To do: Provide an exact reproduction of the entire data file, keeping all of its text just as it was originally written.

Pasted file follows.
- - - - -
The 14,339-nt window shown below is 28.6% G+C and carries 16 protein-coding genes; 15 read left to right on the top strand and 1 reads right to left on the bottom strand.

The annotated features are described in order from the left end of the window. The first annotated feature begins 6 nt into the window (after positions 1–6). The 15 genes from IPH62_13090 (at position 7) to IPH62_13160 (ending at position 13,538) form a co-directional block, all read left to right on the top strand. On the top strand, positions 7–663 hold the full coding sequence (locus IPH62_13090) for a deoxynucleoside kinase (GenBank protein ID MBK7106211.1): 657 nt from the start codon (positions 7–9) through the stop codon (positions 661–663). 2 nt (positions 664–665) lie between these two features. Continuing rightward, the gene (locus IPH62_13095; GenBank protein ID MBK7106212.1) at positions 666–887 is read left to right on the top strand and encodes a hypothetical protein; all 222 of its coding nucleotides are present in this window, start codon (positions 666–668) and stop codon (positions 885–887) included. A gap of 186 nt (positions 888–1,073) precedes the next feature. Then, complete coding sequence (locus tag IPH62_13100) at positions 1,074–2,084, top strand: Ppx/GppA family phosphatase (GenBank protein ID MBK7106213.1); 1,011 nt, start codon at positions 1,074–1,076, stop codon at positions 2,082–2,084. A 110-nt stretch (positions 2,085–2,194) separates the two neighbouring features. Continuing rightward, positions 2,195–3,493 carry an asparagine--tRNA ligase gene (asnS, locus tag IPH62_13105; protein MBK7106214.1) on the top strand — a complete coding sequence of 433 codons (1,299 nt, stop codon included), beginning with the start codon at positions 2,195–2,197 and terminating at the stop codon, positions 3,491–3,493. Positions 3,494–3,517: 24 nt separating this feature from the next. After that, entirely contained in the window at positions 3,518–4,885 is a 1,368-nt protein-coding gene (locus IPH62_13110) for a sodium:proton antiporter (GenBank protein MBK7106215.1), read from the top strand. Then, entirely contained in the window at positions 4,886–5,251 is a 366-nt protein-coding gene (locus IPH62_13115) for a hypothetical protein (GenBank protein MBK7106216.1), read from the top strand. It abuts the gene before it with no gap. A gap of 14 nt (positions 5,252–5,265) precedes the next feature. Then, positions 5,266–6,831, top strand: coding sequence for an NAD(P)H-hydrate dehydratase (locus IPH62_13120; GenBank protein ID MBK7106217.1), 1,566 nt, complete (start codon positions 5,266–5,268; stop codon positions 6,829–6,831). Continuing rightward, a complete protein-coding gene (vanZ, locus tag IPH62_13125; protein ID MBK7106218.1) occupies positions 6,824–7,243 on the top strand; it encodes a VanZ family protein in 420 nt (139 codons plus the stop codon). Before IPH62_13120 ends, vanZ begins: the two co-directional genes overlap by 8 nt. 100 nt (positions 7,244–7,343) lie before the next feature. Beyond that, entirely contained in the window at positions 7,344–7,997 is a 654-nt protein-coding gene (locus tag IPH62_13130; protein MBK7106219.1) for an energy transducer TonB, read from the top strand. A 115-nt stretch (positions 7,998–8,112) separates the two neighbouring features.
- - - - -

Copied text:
The 14,339-nt window shown below is 28.6% G+C and carries 16 protein-coding genes; 15 read left to right on the top strand and 1 reads right to left on the bottom strand.

The annotated features are described in order from the left end of the window. The first annotated feature begins 6 nt into the window (after positions 1–6). The 15 genes from IPH62_13090 (at position 7) to IPH62_13160 (ending at position 13,538) form a co-directional block, all read left to right on the top strand. On the top strand, positions 7–663 hold the full coding sequence (locus IPH62_13090) for a deoxynucleoside kinase (GenBank protein ID MBK7106211.1): 657 nt from the start codon (positions 7–9) through the stop codon (positions 661–663). 2 nt (positions 664–665) lie between these two features. Continuing rightward, the gene (locus IPH62_13095; GenBank protein ID MBK7106212.1) at positions 666–887 is read left to right on the top strand and encodes a hypothetical protein; all 222 of its coding nucleotides are present in this window, start codon (positions 666–668) and stop codon (positions 885–887) included. A gap of 186 nt (positions 888–1,073) precedes the next feature. Then, complete coding sequence (locus tag IPH62_13100) at positions 1,074–2,084, top strand: Ppx/GppA family phosphatase (GenBank protein ID MBK7106213.1); 1,011 nt, start codon at positions 1,074–1,076, stop codon at positions 2,082–2,084. A 110-nt stretch (positions 2,085–2,194) separates the two neighbouring features. Continuing rightward, positions 2,195–3,493 carry an asparagine--tRNA ligase gene (asnS, locus tag IPH62_13105; protein MBK7106214.1) on the top strand — a complete coding sequence of 433 codons (1,299 nt, stop codon included), beginning with the start codon at positions 2,195–2,197 and terminating at the stop codon, positions 3,491–3,493. Positions 3,494–3,517: 24 nt separating this feature from the next. After that, entirely contained in the window at positions 3,518–4,885 is a 1,368-nt protein-coding gene (locus IPH62_13110) for a sodium:proton antiporter (GenBank protein MBK7106215.1), read from the top strand. Then, entirely contained in the window at positions 4,886–5,251 is a 366-nt protein-coding gene (locus IPH62_13115) for a hypothetical protein (GenBank protein MBK7106216.1), read from the top strand. It abuts the gene before it with no gap. A gap of 14 nt (positions 5,252–5,265) precedes the next feature. Then, positions 5,266–6,831, top strand: coding sequence for an NAD(P)H-hydrate dehydratase (locus IPH62_13120; GenBank protein ID MBK7106217.1), 1,566 nt, complete (start codon positions 5,266–5,268; stop codon positions 6,829–6,831). Continuing rightward, a complete protein-coding gene (vanZ, locus tag IPH62_13125; protein ID MBK7106218.1) occupies positions 6,824–7,243 on the top strand; it encodes a VanZ family protein in 420 nt (139 codons plus the stop codon). Before IPH62_13120 ends, vanZ begins: the two co-directional genes overlap by 8 nt. 100 nt (positions 7,244–7,343) lie before the next feature. Beyond that, entirely contained in the window at positions 7,344–7,997 is a 654-nt protein-coding gene (locus tag IPH62_13130; protein MBK7106219.1) for an energy transducer TonB, read from the top strand. A 115-nt stretch (positions 7,998–8,112) separates the two neighbouring features.